And Soon the Darkness, the most generic thriller you can probably think of, has an attractive enough cast to make it watchable. No, it's not good, and you'll know exactly where it's going at every turn, but it's middle-of-the-road enough to not be a complete waste of time. And, if nothing else, it'll give you a new example of what to use when someone asks you what is the most formulaic thriller you've ever seen. You can answer "And Soon the Darkness" and everyone should understand -- except nobody really saw this one (did it even get a theatrical release?), and might mistake you for calling out the original British thriller of the same name.

The differences between this one and the one from the '70s are very slight. In that one, two British girls are trapped in France, while in this one, two American girls are stranded in Argentina. One of them eventually gets captured, and the other has to look for her, suspecting everyone possible in the process. There's a love-interest/suspect (here played by Karl Urban), an uninterested police force, and some creepy villagers. Everything you need in a thriller, I suppose.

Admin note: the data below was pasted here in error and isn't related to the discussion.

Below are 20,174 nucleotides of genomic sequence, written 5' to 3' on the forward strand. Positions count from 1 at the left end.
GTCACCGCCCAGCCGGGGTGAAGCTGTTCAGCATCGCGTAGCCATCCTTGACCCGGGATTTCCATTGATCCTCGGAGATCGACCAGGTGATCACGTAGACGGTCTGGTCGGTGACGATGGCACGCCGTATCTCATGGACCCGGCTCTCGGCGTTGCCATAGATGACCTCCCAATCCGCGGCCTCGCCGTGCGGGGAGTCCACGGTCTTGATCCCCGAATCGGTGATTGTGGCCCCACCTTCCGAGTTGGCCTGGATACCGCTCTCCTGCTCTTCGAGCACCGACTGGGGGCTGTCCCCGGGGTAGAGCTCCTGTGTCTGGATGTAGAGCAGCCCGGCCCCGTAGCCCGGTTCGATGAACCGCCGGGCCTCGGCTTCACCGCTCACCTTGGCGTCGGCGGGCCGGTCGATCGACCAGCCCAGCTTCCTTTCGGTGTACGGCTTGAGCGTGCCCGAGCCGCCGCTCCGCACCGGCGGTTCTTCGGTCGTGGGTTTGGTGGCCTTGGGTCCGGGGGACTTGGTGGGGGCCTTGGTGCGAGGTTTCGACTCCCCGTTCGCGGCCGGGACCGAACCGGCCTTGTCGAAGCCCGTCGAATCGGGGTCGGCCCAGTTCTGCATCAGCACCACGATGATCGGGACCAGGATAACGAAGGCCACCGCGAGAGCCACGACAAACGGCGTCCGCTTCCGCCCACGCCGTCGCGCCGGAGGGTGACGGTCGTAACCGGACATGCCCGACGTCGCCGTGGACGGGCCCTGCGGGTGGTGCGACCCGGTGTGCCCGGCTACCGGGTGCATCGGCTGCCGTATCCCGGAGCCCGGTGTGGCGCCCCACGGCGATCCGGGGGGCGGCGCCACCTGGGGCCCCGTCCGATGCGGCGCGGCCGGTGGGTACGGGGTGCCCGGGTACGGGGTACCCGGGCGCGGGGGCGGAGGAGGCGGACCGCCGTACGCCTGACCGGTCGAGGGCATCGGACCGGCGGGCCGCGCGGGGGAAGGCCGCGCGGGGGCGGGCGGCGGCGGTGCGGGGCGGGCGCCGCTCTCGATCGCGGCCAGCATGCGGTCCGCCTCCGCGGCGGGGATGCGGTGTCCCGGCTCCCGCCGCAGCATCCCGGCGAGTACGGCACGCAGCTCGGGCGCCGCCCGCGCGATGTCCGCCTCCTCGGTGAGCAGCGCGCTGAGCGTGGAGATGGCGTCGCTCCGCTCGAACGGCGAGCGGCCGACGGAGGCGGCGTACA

The only part missing is actual thrills, or something resembling suspense. The search for the captured girl isn't handled with any sense of urgency, the suspects are as predictable as they come -- you should figure out who is behind the capture as soon as you see the character appear on-screen -- and none of the attempted jolts work as planned. Beat for beat, this could be a remake of forty other movies, not just some semi-obscure British flick from 1970.

The girls are cardboard cutouts that you have seen before. Odette Yustman plays the "out there" one -- the character who would rather party than study -- while Amber Heard plays the serious, uptight, responsible one. Yustman is the one who gets captured, not that it matters as they have about as little personality as possible, and Heard goes and searches for her. That's the extent of the plot, save for finding out who is behind it and dealing with that person after the big reveal.

I found myself liking one thing about And Soon the Darkness: It doesn't care about letting characters survive. As soon as one has fulfilled its purpose, a trigger will be pulled and he or she will be removed from the picture with a bullet. This isn't one of those movies where you know everyone will make it through to the end, and once you realize that, the stakes seem a little bit higher. "These people could actually die," you think, before realizing that because you've seen this story many times before, you know how it'll end anyway.